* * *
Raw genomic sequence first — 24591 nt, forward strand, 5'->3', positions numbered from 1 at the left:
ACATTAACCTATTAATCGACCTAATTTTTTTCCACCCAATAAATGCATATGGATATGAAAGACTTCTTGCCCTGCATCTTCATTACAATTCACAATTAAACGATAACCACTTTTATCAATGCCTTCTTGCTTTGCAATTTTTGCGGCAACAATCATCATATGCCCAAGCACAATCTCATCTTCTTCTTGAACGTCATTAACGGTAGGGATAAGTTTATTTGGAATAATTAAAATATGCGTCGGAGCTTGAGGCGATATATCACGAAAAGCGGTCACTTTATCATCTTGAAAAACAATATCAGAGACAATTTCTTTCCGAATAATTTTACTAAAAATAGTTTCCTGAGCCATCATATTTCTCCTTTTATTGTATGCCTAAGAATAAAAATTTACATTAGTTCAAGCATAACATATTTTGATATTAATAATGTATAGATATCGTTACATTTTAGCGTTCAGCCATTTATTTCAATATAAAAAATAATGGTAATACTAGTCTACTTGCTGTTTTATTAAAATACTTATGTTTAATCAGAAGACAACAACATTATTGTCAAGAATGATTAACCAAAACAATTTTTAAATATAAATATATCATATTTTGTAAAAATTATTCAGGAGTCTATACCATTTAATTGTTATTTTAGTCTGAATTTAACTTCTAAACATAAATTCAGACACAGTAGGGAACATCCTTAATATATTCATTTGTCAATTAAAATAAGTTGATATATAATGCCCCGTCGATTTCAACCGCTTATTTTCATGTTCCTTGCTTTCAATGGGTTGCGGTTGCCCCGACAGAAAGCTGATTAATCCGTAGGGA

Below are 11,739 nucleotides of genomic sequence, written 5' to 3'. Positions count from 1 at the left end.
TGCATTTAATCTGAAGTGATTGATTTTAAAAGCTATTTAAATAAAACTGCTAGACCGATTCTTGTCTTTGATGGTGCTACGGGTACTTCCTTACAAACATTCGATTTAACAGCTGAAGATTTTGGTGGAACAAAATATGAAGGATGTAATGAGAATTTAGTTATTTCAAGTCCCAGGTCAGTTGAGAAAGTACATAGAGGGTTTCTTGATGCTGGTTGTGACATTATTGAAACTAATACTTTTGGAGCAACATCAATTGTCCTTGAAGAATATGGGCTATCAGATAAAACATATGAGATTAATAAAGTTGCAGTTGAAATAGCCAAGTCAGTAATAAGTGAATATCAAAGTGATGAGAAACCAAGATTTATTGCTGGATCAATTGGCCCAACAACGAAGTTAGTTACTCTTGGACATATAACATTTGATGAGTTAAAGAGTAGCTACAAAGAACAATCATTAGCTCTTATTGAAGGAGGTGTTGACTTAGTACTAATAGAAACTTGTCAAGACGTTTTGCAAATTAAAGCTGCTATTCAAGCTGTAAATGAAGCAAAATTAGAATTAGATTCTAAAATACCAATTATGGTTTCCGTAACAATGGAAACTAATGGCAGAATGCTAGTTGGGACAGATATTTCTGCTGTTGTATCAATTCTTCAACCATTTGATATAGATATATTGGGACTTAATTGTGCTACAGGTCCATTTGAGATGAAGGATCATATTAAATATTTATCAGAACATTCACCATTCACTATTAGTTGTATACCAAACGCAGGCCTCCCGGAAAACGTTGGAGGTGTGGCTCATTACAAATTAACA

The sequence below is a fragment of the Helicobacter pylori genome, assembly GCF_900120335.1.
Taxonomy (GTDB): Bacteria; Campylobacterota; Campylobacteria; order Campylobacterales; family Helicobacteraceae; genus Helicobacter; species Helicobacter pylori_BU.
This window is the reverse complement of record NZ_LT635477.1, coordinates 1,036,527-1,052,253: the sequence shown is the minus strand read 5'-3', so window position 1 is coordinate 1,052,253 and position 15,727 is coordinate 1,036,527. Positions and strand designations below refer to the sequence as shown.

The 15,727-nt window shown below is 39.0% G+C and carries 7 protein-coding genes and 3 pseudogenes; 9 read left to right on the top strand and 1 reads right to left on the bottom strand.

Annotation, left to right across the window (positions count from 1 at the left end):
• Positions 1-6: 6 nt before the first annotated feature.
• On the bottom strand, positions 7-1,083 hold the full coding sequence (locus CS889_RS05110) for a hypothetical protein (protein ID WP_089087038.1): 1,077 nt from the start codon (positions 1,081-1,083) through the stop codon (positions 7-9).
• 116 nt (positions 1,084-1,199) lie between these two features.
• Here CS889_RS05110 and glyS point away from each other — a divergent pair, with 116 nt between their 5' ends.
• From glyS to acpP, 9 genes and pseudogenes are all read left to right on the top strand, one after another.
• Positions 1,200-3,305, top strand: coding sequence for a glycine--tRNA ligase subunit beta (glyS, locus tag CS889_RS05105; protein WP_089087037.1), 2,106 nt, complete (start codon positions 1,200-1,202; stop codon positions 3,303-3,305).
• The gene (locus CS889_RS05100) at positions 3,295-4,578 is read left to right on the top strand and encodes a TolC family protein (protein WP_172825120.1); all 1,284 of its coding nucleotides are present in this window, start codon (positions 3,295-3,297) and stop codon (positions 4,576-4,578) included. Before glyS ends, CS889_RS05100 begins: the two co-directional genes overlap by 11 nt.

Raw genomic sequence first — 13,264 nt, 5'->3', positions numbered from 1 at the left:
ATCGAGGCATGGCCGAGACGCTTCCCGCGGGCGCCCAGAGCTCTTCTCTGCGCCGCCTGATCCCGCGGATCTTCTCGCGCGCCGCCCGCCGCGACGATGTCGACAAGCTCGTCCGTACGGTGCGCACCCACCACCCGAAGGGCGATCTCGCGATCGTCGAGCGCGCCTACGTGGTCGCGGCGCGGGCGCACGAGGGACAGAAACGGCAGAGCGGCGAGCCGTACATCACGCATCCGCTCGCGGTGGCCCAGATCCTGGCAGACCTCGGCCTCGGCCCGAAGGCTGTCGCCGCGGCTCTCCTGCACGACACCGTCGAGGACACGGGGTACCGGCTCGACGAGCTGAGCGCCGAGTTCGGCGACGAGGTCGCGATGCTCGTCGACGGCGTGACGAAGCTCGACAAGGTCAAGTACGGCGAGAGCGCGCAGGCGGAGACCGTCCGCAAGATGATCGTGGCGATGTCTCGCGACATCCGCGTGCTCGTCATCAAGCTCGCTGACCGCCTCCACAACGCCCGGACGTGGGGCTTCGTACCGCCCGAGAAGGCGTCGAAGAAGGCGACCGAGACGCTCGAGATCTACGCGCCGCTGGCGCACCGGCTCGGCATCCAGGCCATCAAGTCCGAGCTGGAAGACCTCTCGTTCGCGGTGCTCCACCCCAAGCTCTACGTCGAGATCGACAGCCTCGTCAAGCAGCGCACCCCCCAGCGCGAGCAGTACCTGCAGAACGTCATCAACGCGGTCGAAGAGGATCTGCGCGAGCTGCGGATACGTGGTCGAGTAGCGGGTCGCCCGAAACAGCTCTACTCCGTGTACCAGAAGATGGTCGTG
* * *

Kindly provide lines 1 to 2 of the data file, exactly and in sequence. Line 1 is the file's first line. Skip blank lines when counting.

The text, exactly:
Raw genomic sequence first — 24591 nt, forward strand, 5'->3', positions numbered from 1 at the left:
ACATTAACCTATTAATCGACCTAATTTTTTTCCACCCAATAAATGCATATGGATATGAAAGACTTCTTGCCCTGCATCTTCATTACAATTCACAATTAAACGATAACCACTTTTATCAATGCCTTCTTGCTTTGCAATTTTTGCGGCAACAATCATCATATGCCCAAGCACAATCTCATCTTCTTCTTGAACGTCATTAACGGTAGGGATAAGTTTATTTGGAATAATTAAAATATGCGTCGGAGCTTGAGGCGATATATCACGAAAAGCGGTCACTTTATCATCTTGAAAAACAATATCAGAGACAATTTCTTTCCGAATAATTTTACTAAAAATAGTTTCCTGAGCCATCATATTTCTCCTTTTATTGTATGCCTAAGAATAAAAATTTACATTAGTTCAAGCATAACATATTTTGATATTAATAATGTATAGATATCGTTACATTTTAGCGTTCAGCCATTTATTTCAATATAAAAAATAATGGTAATACTAGTCTACTTGCTGTTTTATTAAAATACTTATGTTTAATCAGAAGACAACAACATTATTGTCAAGAATGATTAACCAAAACAATTTTTAAATATAAATATATCATATTTTGTAAAAATTATTCAGGAGTCTATACCATTTAATTGTTATTTTAGTCTGAATTTAACTTCTAAACATAAATTCAGACACAGTAGGGAACATCCTTAATATATTCATTTGTCAATTAAAATAAGTTGATATATAATGCCCCGTCGATTTCAACCGCTTATTTTCATGTTCCTTGCTTTCAATGGGTTGCGGTTGCCCCGACAGAAAGCTGATTAATCCGTAGGGA